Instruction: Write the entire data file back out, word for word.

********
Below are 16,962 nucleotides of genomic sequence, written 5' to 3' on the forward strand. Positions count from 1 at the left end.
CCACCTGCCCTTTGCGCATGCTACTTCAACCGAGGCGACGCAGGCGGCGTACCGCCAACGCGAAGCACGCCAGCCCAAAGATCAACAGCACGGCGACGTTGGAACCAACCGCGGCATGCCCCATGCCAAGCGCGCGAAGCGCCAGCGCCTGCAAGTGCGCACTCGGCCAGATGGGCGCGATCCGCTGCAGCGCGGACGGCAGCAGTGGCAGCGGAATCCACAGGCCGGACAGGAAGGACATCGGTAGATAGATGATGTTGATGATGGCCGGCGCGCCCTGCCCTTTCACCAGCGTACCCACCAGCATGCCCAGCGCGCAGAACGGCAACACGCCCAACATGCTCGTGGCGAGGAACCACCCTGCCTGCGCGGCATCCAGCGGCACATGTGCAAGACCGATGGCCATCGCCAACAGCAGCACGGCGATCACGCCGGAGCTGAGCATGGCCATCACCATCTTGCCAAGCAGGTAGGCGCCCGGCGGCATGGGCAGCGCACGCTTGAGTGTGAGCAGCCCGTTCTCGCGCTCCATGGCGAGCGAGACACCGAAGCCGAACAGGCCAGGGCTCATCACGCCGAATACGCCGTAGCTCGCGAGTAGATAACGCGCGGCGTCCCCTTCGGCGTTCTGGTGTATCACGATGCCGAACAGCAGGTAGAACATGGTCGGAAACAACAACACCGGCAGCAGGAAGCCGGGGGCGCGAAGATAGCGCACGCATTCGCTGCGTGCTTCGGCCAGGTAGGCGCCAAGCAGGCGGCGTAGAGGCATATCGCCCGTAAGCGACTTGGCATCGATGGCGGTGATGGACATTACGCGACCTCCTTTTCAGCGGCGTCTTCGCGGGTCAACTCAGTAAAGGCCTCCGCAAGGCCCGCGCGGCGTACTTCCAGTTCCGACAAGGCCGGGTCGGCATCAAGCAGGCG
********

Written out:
Below are 16,962 nucleotides of genomic sequence, written 5' to 3' on the forward strand. Positions count from 1 at the left end.
CCACCTGCCCTTTGCGCATGCTACTTCAACCGAGGCGACGCAGGCGGCGTACCGCCAACGCGAAGCACGCCAGCCCAAAGATCAACAGCACGGCGACGTTGGAACCAACCGCGGCATGCCCCATGCCAAGCGCGCGAAGCGCCAGCGCCTGCAAGTGCGCACTCGGCCAGATGGGCGCGATCCGCTGCAGCGCGGACGGCAGCAGTGGCAGCGGAATCCACAGGCCGGACAGGAAGGACATCGGTAGATAGATGATGTTGATGATGGCCGGCGCGCCCTGCCCTTTCACCAGCGTACCCACCAGCATGCCCAGCGCGCAGAACGGCAACACGCCCAACATGCTCGTGGCGAGGAACCACCCTGCCTGCGCGGCATCCAGCGGCACATGTGCAAGACCGATGGCCATCGCCAACAGCAGCACGGCGATCACGCCGGAGCTGAGCATGGCCATCACCATCTTGCCAAGCAGGTAGGCGCCCGGCGGCATGGGCAGCGCACGCTTGAGTGTGAGCAGCCCGTTCTCGCGCTCCATGGCGAGCGAGACACCGAAGCCGAACAGGCCAGGGCTCATCACGCCGAATACGCCGTAGCTCGCGAGTAGATAACGCGCGGCGTCCCCTTCGGCGTTCTGGTGTATCACGATGCCGAACAGCAGGTAGAACATGGTCGGAAACAACAACACCGGCAGCAGGAAGCCGGGGGCGCGAAGATAGCGCACGCATTCGCTGCGTGCTTCGGCCAGGTAGGCGCCAAGCAGGCGGCGTAGAGGCATATCGCCCGTAAGCGACTTGGCATCGATGGCGGTGATGGACATTACGCGACCTCCTTTTCAGCGGCGTCTTCGCGGGTCAACTCAGTAAAGGCCTCCGCAAGGCCCGCGCGGCGTACTTCCAGTTCCGACAAGGCCGGGTCGGCATCAAGCAGGCG